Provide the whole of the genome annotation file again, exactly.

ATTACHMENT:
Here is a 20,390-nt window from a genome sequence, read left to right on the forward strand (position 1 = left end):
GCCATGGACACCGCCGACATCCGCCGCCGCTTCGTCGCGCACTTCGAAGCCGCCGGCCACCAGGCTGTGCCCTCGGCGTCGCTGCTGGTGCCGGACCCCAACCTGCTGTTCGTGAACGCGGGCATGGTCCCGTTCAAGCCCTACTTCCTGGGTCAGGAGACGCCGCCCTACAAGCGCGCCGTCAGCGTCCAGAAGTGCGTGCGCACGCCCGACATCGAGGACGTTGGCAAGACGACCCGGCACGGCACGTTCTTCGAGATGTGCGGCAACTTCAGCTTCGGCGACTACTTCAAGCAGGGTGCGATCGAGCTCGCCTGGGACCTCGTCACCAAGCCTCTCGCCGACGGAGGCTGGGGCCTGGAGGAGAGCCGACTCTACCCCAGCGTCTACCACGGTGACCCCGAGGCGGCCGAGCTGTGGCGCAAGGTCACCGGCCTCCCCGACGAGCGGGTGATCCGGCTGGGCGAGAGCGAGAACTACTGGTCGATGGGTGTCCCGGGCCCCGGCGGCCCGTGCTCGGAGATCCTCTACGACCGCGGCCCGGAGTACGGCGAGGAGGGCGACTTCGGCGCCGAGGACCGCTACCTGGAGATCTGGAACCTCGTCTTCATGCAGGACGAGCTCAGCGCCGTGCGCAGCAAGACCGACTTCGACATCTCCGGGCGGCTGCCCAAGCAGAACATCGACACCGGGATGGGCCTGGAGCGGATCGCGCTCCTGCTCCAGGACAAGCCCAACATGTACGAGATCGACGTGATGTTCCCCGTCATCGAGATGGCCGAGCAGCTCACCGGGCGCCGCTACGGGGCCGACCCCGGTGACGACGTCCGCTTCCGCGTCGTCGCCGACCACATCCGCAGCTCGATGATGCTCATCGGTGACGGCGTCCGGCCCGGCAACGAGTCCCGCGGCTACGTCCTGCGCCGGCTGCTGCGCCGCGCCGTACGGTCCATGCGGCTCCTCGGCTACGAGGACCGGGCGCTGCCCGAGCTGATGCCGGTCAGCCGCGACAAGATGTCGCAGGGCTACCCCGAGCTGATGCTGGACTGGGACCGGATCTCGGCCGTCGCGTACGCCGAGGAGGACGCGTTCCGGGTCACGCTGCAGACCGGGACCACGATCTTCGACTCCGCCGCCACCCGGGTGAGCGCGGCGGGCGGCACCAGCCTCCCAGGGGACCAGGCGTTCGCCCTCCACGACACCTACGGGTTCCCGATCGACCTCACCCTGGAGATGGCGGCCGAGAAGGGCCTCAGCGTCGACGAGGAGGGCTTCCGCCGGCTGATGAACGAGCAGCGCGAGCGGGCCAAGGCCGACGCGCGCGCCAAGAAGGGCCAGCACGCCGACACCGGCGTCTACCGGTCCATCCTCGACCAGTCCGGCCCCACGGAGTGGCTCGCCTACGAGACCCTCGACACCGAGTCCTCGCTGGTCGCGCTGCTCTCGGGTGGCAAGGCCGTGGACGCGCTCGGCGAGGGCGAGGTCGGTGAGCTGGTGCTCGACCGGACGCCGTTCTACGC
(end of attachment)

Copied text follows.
Here is a 20,390-nt window from a genome sequence, read left to right on the forward strand (position 1 = left end):
GCCATGGACACCGCCGACATCCGCCGCCGCTTCGTCGCGCACTTCGAAGCCGCCGGCCACCAGGCTGTGCCCTCGGCGTCGCTGCTGGTGCCGGACCCCAACCTGCTGTTCGTGAACGCGGGCATGGTCCCGTTCAAGCCCTACTTCCTGGGTCAGGAGACGCCGCCCTACAAGCGCGCCGTCAGCGTCCAGAAGTGCGTGCGCACGCCCGACATCGAGGACGTTGGCAAGACGACCCGGCACGGCACGTTCTTCGAGATGTGCGGCAACTTCAGCTTCGGCGACTACTTCAAGCAGGGTGCGATCGAGCTCGCCTGGGACCTCGTCACCAAGCCTCTCGCCGACGGAGGCTGGGGCCTGGAGGAGAGCCGACTCTACCCCAGCGTCTACCACGGTGACCCCGAGGCGGCCGAGCTGTGGCGCAAGGTCACCGGCCTCCCCGACGAGCGGGTGATCCGGCTGGGCGAGAGCGAGAACTACTGGTCGATGGGTGTCCCGGGCCCCGGCGGCCCGTGCTCGGAGATCCTCTACGACCGCGGCCCGGAGTACGGCGAGGAGGGCGACTTCGGCGCCGAGGACCGCTACCTGGAGATCTGGAACCTCGTCTTCATGCAGGACGAGCTCAGCGCCGTGCGCAGCAAGACCGACTTCGACATCTCCGGGCGGCTGCCCAAGCAGAACATCGACACCGGGATGGGCCTGGAGCGGATCGCGCTCCTGCTCCAGGACAAGCCCAACATGTACGAGATCGACGTGATGTTCCCCGTCATCGAGATGGCCGAGCAGCTCACCGGGCGCCGCTACGGGGCCGACCCCGGTGACGACGTCCGCTTCCGCGTCGTCGCCGACCACATCCGCAGCTCGATGATGCTCATCGGTGACGGCGTCCGGCCCGGCAACGAGTCCCGCGGCTACGTCCTGCGCCGGCTGCTGCGCCGCGCCGTACGGTCCATGCGGCTCCTCGGCTACGAGGACCGGGCGCTGCCCGAGCTGATGCCGGTCAGCCGCGACAAGATGTCGCAGGGCTACCCCGAGCTGATGCTGGACTGGGACCGGATCTCGGCCGTCGCGTACGCCGAGGAGGACGCGTTCCGGGTCACGCTGCAGACCGGGACCACGATCTTCGACTCCGCCGCCACCCGGGTGAGCGCGGCGGGCGGCACCAGCCTCCCAGGGGACCAGGCGTTCGCCCTCCACGACACCTACGGGTTCCCGATCGACCTCACCCTGGAGATGGCGGCCGAGAAGGGCCTCAGCGTCGACGAGGAGGGCTTCCGCCGGCTGATGAACGAGCAGCGCGAGCGGGCCAAGGCCGACGCGCGCGCCAAGAAGGGCCAGCACGCCGACACCGGCGTCTACCGGTCCATCCTCGACCAGTCCGGCCCCACGGAGTGGCTCGCCTACGAGACCCTCGACACCGAGTCCTCGCTGGTCGCGCTGCTCTCGGGTGGCAAGGCCGTGGACGCGCTCGGCGAGGGCGAGGTCGGTGAGCTGGTGCTCGACCGGACGCCGTTCTACGC